IP Act "Enshrines Parallel Construction in English Law"

IP Act "Enshrines Parallel Construction in English Law"

The provisions and requirements of the new Investigatory Powers Act impact heavily on the tech and IT sectors, and so it is unsurprising that the tech press have covered the subject in considerably more detail - and with considerably more gusto - than has the mainstream media. One such report, published by tech-news website The Register, concerns itself with section 56 of the Act as passed, and voices deep concerns over the section's impact on the fairness of trials.

The exact wording of section 56(1) is as follows:

56. Exclusion of matters from legal proceedings etc.

  1. No evidence may be adduced, question asked, assertion or disclosure made or other thing done in, for the purposes of or in connection with any legal proceedings or Inquiries Act proceedings which (in any manner)—
    1. discloses, in circumstances from which its origin in interception-related conduct may be inferred—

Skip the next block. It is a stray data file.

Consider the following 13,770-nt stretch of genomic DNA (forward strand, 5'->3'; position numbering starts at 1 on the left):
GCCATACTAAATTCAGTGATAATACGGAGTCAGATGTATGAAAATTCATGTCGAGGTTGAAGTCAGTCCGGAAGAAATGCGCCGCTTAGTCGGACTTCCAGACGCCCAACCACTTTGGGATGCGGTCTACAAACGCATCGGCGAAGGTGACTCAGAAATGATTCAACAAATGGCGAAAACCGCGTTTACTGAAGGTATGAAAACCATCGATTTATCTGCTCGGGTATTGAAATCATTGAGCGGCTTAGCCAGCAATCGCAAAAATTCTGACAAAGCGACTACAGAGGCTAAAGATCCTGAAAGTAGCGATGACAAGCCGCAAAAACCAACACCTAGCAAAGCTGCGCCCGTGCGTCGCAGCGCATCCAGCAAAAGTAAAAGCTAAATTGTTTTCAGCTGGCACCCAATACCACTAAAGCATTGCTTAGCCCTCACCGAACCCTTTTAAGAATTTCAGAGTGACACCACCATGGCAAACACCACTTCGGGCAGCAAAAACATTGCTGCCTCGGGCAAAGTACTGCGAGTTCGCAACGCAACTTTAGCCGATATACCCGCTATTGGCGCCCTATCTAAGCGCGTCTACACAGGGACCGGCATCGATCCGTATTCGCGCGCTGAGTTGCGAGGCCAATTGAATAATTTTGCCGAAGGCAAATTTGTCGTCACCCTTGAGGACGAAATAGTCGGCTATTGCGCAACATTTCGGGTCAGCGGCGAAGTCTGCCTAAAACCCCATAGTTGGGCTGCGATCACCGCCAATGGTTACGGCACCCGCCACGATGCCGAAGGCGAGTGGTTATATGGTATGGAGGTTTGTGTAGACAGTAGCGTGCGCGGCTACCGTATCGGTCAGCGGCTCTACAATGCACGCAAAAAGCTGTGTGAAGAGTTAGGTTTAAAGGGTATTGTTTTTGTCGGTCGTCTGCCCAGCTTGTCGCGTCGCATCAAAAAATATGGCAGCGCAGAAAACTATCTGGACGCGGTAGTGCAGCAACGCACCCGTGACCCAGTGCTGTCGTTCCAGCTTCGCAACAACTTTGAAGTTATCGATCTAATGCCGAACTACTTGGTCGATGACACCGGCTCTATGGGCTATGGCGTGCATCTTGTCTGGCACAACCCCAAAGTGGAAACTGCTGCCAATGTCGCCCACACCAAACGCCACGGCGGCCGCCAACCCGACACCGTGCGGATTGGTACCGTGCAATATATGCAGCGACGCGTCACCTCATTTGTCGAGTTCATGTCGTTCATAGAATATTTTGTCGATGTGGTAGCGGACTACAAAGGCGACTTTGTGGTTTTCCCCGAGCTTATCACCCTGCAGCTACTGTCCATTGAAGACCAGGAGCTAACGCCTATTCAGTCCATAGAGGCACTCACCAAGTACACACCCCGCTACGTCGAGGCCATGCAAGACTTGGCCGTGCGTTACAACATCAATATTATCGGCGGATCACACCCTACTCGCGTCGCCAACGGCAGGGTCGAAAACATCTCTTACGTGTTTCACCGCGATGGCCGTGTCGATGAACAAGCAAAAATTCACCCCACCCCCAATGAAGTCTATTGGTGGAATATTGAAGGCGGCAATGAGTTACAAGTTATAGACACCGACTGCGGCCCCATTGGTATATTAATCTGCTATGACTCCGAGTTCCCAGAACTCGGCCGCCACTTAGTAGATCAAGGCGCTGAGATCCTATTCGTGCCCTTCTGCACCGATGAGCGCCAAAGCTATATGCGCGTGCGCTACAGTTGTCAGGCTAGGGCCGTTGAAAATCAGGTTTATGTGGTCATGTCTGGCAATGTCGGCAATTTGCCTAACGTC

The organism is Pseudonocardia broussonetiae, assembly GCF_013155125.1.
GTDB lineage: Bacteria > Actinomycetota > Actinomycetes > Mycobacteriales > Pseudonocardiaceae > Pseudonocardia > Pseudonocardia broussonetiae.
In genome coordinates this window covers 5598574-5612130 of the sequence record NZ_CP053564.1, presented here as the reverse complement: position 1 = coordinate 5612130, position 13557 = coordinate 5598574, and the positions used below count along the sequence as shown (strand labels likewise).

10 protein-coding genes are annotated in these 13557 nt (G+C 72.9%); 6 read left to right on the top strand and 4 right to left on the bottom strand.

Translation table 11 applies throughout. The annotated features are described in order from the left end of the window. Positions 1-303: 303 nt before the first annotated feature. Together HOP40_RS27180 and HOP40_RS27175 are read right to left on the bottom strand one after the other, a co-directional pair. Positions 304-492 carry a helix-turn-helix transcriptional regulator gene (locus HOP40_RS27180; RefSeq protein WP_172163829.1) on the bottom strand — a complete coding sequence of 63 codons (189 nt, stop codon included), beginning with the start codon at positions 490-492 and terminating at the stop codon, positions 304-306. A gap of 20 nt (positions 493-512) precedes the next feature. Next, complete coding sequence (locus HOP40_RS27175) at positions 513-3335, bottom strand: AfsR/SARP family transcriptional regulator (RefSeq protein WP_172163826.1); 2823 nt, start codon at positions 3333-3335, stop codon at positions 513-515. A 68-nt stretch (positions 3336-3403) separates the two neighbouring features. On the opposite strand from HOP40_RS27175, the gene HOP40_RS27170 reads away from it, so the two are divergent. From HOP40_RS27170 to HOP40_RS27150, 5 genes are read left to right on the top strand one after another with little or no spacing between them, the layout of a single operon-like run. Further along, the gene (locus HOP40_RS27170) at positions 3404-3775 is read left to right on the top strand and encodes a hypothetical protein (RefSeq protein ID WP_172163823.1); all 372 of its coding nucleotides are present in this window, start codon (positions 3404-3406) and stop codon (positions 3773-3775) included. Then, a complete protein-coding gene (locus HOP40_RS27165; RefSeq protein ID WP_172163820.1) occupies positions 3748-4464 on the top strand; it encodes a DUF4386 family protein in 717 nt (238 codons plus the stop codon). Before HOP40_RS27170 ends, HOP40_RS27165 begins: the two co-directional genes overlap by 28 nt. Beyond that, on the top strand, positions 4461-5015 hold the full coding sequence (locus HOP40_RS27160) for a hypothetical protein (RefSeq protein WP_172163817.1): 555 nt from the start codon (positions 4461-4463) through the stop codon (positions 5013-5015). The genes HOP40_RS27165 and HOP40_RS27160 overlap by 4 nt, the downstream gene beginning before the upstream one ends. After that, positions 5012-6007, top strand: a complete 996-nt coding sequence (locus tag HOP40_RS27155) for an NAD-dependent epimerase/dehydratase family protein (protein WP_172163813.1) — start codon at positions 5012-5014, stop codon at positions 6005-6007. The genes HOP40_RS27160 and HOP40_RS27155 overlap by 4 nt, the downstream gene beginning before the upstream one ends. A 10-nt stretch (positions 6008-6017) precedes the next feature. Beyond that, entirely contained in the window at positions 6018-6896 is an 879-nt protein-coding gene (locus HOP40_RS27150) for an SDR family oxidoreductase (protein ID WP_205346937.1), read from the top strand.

1. any content of an intercepted communication, or
      2. any secondary data obtained from a communication, or
    2. tends to suggest that any interception-related conduct has or may have occurred or may be going to occur.

The Register alleges that the above amounts to enshrining in English law the concept of parallel construction - a practice whereby prosecutors build a parallel - or separate - evidentiary basis for a criminal prosecution, and present this false parallel case in court in order to conceal how the investigation actually began.

The Register goes on to argue that in cases where section 56 is invoked, even if a defendant and their legal team are aware that a story being told in court is false they may now be banned from being able to question those falsehoods and cast doubt upon the prosecution story. The Register sums this up by saying the Act allows the State to tell lies in court.

If The Register's reading of the Act is accurate then the implications of section 56 will cast a deep shadow of doubt across the outcome of many cases.